Table of Contents
See a Doctor Regularly 7
Spend More Time Outside 10
Sleep More (but not too much) 12
Spend Time with Friends 14
You Are What You Eat 17
Exercise your Body & Brain 21
Drink More Water 25
Final Thoughts 28
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It’s far too common for people to Google their symptoms in an attempt to figure things out for themselves. Keyword searches for “home remedies” have been growing in popularity every year with people trying to resolve their issues and improve their health on their own.
Don’t make this mistake. See your doctor regularly and especially if you aren’t feeling well. The earlier possible issues are caught and diagnosed, the better your chances at overcoming whatever is ailing you.
In addition, many insurance plans will pay for a yearly physical so be sure to take advantage of any coverage you have, keeping in mind that plans typically reset every year.
You can also get intensive check-ups, with MRI scans, EKGs, x-rays, and other modern scanning techniques.
Sometimes those scans will catch conditions like an aneurism, or undetected coronary artery disease, two of the top killers of them all.
These are more expensive than a typical physical exam, but if you have a family history of certain disorders, it’s worth asking your doctor about.
Spend More Time Outside
It’s time to get outside and into the sunlight. Not only will this make you feel better overall but it has been proven to increase longevity.
When you expose your skin to sunlight, it produces vitamin D.
Doctors estimate that as many as 50% of modern humans don’t get enough sunlight to produce the proper levels of vitamin D.
This is an easy fix for any of us. Just go outside for 15 minutes a day and expose your face and hands (at least) to sunlight.
Remember not to overdo it, because the ultraviolet light will also cause burns and skin cancer if you stay out too long. Fifteen minutes is plenty of time to get that vitamin D into your skin.
Vitamin D isn’t just important for healthy bones, but it’s also helpful with heart disease, diabetes, depression, and other conditions.
It’s becoming more and more apparent that this “vitamin” is an essential part of your health. So, open the door and step outside!
Sleep More (but not too much)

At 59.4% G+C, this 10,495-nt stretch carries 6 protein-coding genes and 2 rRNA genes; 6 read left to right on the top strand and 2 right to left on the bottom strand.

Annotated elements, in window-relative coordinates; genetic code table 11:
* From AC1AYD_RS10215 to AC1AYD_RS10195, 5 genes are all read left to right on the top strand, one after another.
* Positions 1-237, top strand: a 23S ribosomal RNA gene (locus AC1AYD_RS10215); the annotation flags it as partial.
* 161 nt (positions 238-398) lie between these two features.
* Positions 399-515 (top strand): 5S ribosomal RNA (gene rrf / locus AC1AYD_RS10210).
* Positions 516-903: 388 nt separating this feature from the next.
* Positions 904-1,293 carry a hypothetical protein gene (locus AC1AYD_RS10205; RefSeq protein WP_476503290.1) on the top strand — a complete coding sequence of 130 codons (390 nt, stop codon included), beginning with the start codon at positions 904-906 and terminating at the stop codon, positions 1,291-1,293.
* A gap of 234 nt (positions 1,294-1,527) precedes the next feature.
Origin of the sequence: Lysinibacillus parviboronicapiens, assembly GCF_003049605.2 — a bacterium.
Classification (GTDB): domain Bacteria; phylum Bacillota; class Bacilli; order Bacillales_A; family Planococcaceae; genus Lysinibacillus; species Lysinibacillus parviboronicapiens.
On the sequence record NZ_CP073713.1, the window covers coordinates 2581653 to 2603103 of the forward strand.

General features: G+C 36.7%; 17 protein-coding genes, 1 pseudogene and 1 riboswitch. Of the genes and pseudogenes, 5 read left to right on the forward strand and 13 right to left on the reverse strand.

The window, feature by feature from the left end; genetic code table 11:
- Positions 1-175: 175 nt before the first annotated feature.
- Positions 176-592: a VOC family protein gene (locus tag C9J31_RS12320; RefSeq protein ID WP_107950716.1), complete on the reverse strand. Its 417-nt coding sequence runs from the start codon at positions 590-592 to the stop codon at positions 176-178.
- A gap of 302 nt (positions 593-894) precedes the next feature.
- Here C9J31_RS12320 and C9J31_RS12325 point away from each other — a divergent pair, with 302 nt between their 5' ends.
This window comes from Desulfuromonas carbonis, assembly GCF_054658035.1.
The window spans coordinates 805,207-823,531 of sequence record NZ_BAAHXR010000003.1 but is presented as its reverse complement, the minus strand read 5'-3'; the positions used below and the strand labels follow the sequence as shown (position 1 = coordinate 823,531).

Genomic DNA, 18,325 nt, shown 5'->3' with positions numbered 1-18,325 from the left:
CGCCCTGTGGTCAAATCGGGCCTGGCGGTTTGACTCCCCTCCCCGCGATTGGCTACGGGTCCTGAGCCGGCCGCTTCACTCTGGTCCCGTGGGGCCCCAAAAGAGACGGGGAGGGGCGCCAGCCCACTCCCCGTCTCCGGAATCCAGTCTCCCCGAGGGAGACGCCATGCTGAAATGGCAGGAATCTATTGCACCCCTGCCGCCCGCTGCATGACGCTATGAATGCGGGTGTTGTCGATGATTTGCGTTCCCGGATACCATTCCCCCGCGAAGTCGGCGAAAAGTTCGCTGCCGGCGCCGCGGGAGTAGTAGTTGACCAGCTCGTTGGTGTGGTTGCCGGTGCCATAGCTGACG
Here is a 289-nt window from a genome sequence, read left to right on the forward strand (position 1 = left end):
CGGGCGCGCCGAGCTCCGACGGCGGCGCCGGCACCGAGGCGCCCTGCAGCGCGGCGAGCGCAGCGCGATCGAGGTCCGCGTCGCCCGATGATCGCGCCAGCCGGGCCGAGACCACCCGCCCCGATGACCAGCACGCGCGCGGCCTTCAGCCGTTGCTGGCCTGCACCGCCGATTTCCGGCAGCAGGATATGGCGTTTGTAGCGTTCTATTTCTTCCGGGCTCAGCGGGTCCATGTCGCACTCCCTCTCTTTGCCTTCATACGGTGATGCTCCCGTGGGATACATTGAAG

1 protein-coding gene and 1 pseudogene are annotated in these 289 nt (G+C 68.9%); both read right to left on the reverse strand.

Chances are, you’ve heard this one before.
Today, the average person is almost always chronically sleep-deprived. We just can’t seem to put down what we’re working on and relax.
A recent study shows that a regular sleeping habit—going to bed and getting up at around the same time daily—is essential for health and longevity.
Sleep is when your body restores its cells and heals. It’s not something you can skip without it catching up to you and wreaking havoc on your health.
Kids and teens need around ten solid hours of sleep to function at their best. Adults need at least six, with seven to eight being ideal.
Too little sleep is linked with a 12% greater risk of early death. It may also cause chronic inflammation because your cells cannot repair themselves, and has been linked with heart disease, diabetes, and obesity.
And, all of these conditions are linked with a shorter lifespan.
On the other hand, you don’t want to stay in bed too long, either. It’s all about striking a balance.
That’s because excessive sleep (over 8 or 9 hours a night) could also lower your lifespan by around 38%.
It’s also associated with depression and low physical activity, both of which can reduce your lifespan in the same way that too little sleep does.
Spend Time with Friends
The simple fact is: the more connected you are, the better your overall health.
Just spending time with friends and/or family can prolong your years.
Scientists aren’t sure exactly why positive relationships with a spouse, family, and/or friends can extend your life, but perhaps it’s because having such relationships reduces your levels of stress.
It could also be that people in close relationships are more likely to take care of themselves and less likely to take dangerous risks, thus shortening their lives.
Scientists report that keeping a healthy social circle can help you live up to 50% longer.
In fact, having just three positive social ties could lower your risk of an early death by up to 200%.
Studies also find that healthy social networks are linked to positive changes in your heart, brain, hormones, and immune system—all of which can reduce your risk of chronic diseases.Other Details
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